The witness, defendants and array of lawyers were separated by another glass screen from the rest of the court, where relations of the victims and the accused sat, with the media and more security staff. Occasionally a small group of Libyans, including two women from the defendants' families, and relations of the bereaved would look at each other and then quickly look away.

Dr Jim Swire, whose daughter Flora was one of the dead and who has campaigned ceaselessly to find out what happened, sat in the front row of the seats just a foot away from where Mr Giaka was giving evidence. He stared straight ahead at the opaque screen in front, willing himself to look at the face of the man who claims to know how and why his daughter was killed.

With his answers to questions being translated into English and Arabic, Mr Giaka described how he was recruited into the Jamarhiya Security Organisation (JSO), the Libyan secret service, and then decided to defect to the Americans.

He said: "I felt uncomfortable because of the JSO's involvement in terrorism and because it was involved in the assassination of dissidents outside Libya. I contacted the American embassy because I wanted to leave my post and go to the United States. But it became apparent that there was a big opportunity to get information [for the CIA] about Libyan intelligence and its movements."

The CIA paid him $1,000 a month and arranged for him to have medical operations to "aggravate" an old injury so he could avoid conscription into the Libyan army.

Mr Giaka worked with Mr Fhimah and Mr Al Megrahi at the offices of the Libyan Arab Airlines in Malta. In the summer of 1986 a Libyan agent could Said Rashid came to Malta and spoke to Mr Giaka to investigate the possibility of placing an unaccompanied bag on board a British aircraft, the witness told the court.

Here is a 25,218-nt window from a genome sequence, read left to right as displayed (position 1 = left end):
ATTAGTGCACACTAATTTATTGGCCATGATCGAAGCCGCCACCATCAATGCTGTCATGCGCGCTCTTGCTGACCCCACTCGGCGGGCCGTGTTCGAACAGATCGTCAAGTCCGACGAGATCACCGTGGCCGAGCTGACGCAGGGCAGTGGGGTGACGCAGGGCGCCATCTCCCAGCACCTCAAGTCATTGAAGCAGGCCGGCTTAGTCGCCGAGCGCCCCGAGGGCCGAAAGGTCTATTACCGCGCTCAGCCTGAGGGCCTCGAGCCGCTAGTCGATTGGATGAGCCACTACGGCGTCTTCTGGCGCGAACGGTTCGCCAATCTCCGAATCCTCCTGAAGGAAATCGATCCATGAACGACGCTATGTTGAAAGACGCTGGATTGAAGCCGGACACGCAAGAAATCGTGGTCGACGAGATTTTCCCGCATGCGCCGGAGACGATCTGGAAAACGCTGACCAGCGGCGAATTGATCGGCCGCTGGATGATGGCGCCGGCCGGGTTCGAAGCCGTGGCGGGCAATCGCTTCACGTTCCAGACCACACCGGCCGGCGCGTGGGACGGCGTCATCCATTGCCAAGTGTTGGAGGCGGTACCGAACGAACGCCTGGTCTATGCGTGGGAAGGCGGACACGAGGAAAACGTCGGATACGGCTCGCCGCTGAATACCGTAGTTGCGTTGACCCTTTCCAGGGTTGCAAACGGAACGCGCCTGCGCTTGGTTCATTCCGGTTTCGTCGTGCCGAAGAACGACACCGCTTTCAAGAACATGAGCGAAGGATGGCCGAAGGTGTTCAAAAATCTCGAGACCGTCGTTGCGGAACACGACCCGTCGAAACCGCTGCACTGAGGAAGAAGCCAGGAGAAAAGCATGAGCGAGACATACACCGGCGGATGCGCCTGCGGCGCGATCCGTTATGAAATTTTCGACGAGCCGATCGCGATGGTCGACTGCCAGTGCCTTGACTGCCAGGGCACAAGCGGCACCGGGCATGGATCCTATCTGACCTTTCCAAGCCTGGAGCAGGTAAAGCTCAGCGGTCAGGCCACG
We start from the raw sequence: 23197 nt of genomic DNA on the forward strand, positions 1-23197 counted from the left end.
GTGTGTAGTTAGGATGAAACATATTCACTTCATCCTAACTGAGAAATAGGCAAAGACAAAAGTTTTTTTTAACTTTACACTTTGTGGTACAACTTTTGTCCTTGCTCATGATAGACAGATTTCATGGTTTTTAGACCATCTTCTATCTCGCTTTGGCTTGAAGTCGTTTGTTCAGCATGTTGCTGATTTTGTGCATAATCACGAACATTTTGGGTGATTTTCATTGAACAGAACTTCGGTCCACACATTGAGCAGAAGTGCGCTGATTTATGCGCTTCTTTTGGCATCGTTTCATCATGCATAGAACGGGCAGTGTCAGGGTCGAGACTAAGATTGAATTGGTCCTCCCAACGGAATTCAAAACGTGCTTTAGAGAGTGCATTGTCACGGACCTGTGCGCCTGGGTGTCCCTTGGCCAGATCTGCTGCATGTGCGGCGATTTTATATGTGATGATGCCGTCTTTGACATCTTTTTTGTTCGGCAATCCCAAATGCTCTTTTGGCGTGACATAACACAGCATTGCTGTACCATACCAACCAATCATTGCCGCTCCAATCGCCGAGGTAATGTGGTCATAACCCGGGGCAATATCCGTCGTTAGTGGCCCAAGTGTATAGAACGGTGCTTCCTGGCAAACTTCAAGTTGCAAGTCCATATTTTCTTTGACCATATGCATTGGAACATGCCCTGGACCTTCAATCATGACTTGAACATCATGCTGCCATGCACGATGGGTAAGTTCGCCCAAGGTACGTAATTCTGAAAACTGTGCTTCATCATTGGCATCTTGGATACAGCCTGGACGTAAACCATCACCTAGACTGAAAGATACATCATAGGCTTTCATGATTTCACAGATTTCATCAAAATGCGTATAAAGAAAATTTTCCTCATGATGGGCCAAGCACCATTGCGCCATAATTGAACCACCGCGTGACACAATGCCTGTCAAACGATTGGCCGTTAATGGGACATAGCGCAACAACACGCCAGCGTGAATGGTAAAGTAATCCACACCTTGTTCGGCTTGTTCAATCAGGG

Mr Giaka claimed that he discussed the matter with Mr Al Megrahi and told him not to "rush things". He said he saw Mr Fhimah once take a Samsonite suitcase from the luggage carousel at Malta airport and leave without the case being inspected by Customs.

Mr Giaka told the court that Mr Fhimah once unlocked a desk drawer at the airport to show him two bricks of yellow-coloured explosives packed into paper boxes and covered up with baggage labels.

"Mr Fhimah told me he had kilos of TNT which were delivered to him by Mr Al Megrahi," said Mr Giaka. "The boxes contained a yellowish crystalline substance and I was told they must be kept a secret."

Mr Giaka claimed that he was subsequently asked to take care of the explosives and transferred them to the Libyan consulate in Malta.

Outside court Dr Swire, who has attended almost every day of the trial, shook his head and said: "By his own admission this man is a draft dodger and a traitor to his country. We also know that intelligence agents of every country are taught to lie. But we must listen to what he has got to say and weigh up the truth or otherwise of that. We cannot say he has been lying on this occasion whatever we think of this man's character.

"This is now the most crucial part of the trial and this is the most crucial witness. Whether or not we finally find out what exactly happened to that flight and why so many people were killed will depend very much on this man."

The trial continues today.